Grammie is having a blast!

I once heard a young mom say, "Why bother sewing? You can buy clothes so cheaply nowadays." Hmmmmm. But then you wouldn't get the joy of seeing someone twirl in her new, little dress, with delight written all over her face. I have been a professional dressmaker for 35 years, and there is no client I like sewing for better than my little granddaughters. I have been making a few things lately, plumbing the depths of the Internet for all the fantastic FREE sewing patterns people so generously post, along with some of the great buy-able patterns, and thought I'd share a few of the things that I've made - both recently and in the distant past.

I made this darling little baby dress from a free bodice pattern I found on It is for a size 6-12 month dress. I added a placket, as described in her tutorial, and I changed it into a bubble dress by determining the desired finished length, then add 3 inches to that length for the main fabric, and subtracting 2" from that length from the lining fabric. The lining was a rectangle cut 10 inches wider than her waist measurement, and the skirt fabric was a rectangle cut 3 times her waist measurement. I gathered the bottom of the skirt to the lining and stitched, right sides together, then gathered them together at the top edge with wrong sides together. After stitching, I removed the gathering stitches, then gathered the two layers together to attach to the bodice, as the tutorial indicates. I also added a flat piping to the seam between the bodice and skirt. Hard to see in the picture, but the fabric is a sweet little dotted Swiss, that I bought 2 years ago (long before the baby came along), at Joann. I bought 2 yards, and I had enough to make this dress, plus a full skirt for my 8-year old granddaughter, and a circle skirt (twirly - yay!) for my 4-year old granddaughter (the baby's big sister.) Got my money's worth out of that one!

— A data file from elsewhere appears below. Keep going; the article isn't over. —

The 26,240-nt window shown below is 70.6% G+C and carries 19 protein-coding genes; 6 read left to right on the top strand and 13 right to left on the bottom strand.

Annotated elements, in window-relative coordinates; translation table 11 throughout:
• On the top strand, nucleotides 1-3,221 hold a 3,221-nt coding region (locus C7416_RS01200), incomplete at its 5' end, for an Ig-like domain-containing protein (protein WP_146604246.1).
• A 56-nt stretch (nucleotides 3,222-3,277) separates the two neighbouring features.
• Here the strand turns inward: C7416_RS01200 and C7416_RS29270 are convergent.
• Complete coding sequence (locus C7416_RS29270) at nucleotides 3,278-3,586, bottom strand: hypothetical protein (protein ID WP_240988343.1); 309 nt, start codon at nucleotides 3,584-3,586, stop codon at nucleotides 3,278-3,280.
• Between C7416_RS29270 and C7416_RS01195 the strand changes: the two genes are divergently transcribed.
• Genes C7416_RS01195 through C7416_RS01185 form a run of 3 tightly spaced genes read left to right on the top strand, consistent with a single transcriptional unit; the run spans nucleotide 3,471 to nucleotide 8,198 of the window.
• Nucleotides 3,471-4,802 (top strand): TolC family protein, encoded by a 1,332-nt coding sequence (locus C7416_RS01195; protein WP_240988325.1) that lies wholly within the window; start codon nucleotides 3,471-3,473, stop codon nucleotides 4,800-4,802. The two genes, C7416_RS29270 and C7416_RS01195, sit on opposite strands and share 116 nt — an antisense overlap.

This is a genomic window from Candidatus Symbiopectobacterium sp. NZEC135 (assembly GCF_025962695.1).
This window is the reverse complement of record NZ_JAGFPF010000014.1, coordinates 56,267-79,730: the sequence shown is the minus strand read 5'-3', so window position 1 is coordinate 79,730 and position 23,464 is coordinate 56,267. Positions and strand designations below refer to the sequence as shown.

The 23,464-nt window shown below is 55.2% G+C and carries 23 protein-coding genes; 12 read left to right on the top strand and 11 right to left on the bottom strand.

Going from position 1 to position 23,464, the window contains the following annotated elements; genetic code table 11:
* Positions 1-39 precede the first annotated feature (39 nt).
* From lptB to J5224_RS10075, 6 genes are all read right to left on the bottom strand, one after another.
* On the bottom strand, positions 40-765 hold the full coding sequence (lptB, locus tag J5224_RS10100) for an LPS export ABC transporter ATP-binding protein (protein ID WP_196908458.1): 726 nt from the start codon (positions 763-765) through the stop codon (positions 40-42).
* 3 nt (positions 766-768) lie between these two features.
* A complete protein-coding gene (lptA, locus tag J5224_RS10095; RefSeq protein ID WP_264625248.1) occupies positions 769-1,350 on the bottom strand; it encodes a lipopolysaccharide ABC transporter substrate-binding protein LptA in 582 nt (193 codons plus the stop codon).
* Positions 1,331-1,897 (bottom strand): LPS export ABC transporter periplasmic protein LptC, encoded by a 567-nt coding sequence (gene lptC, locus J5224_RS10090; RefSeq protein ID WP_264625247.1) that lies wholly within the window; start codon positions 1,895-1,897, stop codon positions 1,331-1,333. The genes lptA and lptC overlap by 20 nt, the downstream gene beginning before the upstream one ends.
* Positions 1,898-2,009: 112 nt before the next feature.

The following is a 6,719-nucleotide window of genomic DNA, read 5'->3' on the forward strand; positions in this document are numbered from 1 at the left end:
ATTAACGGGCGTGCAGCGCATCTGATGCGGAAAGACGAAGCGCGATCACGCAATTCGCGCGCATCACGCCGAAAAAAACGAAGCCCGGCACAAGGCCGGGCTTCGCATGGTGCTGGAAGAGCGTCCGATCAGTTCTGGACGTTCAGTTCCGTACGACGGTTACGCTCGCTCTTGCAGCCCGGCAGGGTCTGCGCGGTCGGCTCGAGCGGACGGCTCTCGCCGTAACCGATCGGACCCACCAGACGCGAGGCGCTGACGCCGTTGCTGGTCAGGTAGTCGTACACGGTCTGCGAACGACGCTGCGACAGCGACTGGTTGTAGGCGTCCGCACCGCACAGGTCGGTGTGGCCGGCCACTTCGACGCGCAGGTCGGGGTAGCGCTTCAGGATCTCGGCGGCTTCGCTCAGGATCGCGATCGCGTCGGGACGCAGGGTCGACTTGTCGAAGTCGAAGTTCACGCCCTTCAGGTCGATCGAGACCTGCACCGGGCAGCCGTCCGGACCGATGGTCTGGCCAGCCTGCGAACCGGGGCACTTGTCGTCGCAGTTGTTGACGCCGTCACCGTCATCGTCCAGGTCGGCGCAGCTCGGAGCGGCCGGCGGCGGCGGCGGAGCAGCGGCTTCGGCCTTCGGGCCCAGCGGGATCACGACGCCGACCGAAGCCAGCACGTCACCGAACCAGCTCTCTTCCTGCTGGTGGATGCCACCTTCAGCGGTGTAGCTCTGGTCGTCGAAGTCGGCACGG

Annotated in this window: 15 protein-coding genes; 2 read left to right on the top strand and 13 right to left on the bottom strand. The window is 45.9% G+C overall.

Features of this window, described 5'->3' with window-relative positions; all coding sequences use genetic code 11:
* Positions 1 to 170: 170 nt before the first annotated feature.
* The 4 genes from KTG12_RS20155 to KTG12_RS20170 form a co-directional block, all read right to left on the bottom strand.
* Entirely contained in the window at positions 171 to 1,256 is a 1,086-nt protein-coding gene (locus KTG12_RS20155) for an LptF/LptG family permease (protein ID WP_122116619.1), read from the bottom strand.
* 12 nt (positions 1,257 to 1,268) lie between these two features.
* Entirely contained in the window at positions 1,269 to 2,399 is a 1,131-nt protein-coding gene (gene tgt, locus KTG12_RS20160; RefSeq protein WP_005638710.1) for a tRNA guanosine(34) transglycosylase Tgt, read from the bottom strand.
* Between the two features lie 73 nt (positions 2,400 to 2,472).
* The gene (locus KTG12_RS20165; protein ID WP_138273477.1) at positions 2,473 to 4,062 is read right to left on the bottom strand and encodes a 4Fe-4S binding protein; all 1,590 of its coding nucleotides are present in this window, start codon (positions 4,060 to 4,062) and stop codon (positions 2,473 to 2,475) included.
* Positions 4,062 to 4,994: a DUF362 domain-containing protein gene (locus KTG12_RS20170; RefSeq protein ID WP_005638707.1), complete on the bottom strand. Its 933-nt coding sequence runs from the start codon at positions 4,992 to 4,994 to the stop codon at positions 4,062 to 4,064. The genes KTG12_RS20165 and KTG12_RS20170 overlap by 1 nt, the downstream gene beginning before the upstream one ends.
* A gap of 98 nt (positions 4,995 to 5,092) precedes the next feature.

My daughter sent this picture the other day, of her little sweetie wearing a nightie that I'd made her mommy when she was 5 years old. It has a matching robe, and the gown has an embroidered piece on the bodice that says, "Je Taime" ("I love you", in French.) I made it back in 1987, using a McCall's Enchanted Forest, Little Darlings #8261 (Note the price!) It is an adorable pattern, and you can still find it on Ebay, even though it is out of print.

This last one I made is called The First Day dress, from MADE. She wore it on her first day of kindergarten, and now her little cousin, who loves the dress, Lily, is wearing it. It's lined with hot pink, which peeks out at the neckline with a little faux piping, and in the side-seam pockets I added to the pattern.

Love 'til next time, Laura